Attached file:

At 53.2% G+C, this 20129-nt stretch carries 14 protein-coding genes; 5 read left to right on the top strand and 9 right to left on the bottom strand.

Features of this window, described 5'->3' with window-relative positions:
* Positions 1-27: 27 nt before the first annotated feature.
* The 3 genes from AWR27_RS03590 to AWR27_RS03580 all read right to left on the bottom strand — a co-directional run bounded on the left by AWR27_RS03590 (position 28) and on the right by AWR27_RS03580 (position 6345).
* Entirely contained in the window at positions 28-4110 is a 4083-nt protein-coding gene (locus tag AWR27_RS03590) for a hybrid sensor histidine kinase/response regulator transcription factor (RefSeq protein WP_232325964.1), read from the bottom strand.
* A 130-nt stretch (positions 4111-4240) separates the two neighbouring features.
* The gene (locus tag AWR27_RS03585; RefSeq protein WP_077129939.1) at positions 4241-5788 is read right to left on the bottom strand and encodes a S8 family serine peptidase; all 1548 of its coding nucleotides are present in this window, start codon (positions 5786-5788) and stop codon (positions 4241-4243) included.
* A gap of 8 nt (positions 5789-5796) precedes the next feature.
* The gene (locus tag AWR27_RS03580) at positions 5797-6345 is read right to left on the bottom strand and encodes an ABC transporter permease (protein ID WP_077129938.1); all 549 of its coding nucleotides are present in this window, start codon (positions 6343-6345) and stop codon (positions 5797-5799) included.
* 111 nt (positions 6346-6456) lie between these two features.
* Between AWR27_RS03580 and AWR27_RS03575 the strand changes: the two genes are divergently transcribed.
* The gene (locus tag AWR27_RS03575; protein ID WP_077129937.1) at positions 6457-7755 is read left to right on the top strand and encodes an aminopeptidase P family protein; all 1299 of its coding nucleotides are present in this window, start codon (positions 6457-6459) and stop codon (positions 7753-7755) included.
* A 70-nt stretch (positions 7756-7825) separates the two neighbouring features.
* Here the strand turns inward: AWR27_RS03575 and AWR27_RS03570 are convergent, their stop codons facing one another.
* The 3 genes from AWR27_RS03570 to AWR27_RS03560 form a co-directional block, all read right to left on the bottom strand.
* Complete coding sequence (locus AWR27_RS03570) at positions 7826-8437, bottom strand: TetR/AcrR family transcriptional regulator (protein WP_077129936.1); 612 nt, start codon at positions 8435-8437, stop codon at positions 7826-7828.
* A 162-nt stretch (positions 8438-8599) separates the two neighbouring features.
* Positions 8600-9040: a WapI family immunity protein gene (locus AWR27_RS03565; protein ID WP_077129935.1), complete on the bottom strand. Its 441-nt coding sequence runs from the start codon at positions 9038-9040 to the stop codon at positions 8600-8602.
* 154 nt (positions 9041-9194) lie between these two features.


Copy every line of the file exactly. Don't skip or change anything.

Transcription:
At 53.2% G+C, this 20129-nt stretch carries 14 protein-coding genes; 5 read left to right on the top strand and 9 right to left on the bottom strand.

Features of this window, described 5'->3' with window-relative positions:
* Positions 1-27: 27 nt before the first annotated feature.
* The 3 genes from AWR27_RS03590 to AWR27_RS03580 all read right to left on the bottom strand — a co-directional run bounded on the left by AWR27_RS03590 (position 28) and on the right by AWR27_RS03580 (position 6345).
* Entirely contained in the window at positions 28-4110 is a 4083-nt protein-coding gene (locus tag AWR27_RS03590) for a hybrid sensor histidine kinase/response regulator transcription factor (RefSeq protein WP_232325964.1), read from the bottom strand.
* A 130-nt stretch (positions 4111-4240) separates the two neighbouring features.
* The gene (locus tag AWR27_RS03585; RefSeq protein WP_077129939.1) at positions 4241-5788 is read right to left on the bottom strand and encodes a S8 family serine peptidase; all 1548 of its coding nucleotides are present in this window, start codon (positions 5786-5788) and stop codon (positions 4241-4243) included.
* A gap of 8 nt (positions 5789-5796) precedes the next feature.
* The gene (locus tag AWR27_RS03580) at positions 5797-6345 is read right to left on the bottom strand and encodes an ABC transporter permease (protein ID WP_077129938.1); all 549 of its coding nucleotides are present in this window, start codon (positions 6343-6345) and stop codon (positions 5797-5799) included.
* 111 nt (positions 6346-6456) lie between these two features.
* Between AWR27_RS03580 and AWR27_RS03575 the strand changes: the two genes are divergently transcribed.
* The gene (locus tag AWR27_RS03575; protein ID WP_077129937.1) at positions 6457-7755 is read left to right on the top strand and encodes an aminopeptidase P family protein; all 1299 of its coding nucleotides are present in this window, start codon (positions 6457-6459) and stop codon (positions 7753-7755) included.
* A 70-nt stretch (positions 7756-7825) separates the two neighbouring features.
* Here the strand turns inward: AWR27_RS03575 and AWR27_RS03570 are convergent, their stop codons facing one another.
* The 3 genes from AWR27_RS03570 to AWR27_RS03560 form a co-directional block, all read right to left on the bottom strand.
* Complete coding sequence (locus AWR27_RS03570) at positions 7826-8437, bottom strand: TetR/AcrR family transcriptional regulator (protein WP_077129936.1); 612 nt, start codon at positions 8435-8437, stop codon at positions 7826-7828.
* A 162-nt stretch (positions 8438-8599) separates the two neighbouring features.
* Positions 8600-9040: a WapI family immunity protein gene (locus AWR27_RS03565; protein ID WP_077129935.1), complete on the bottom strand. Its 441-nt coding sequence runs from the start codon at positions 9038-9040 to the stop codon at positions 8600-8602.
* 154 nt (positions 9041-9194) lie between these two features.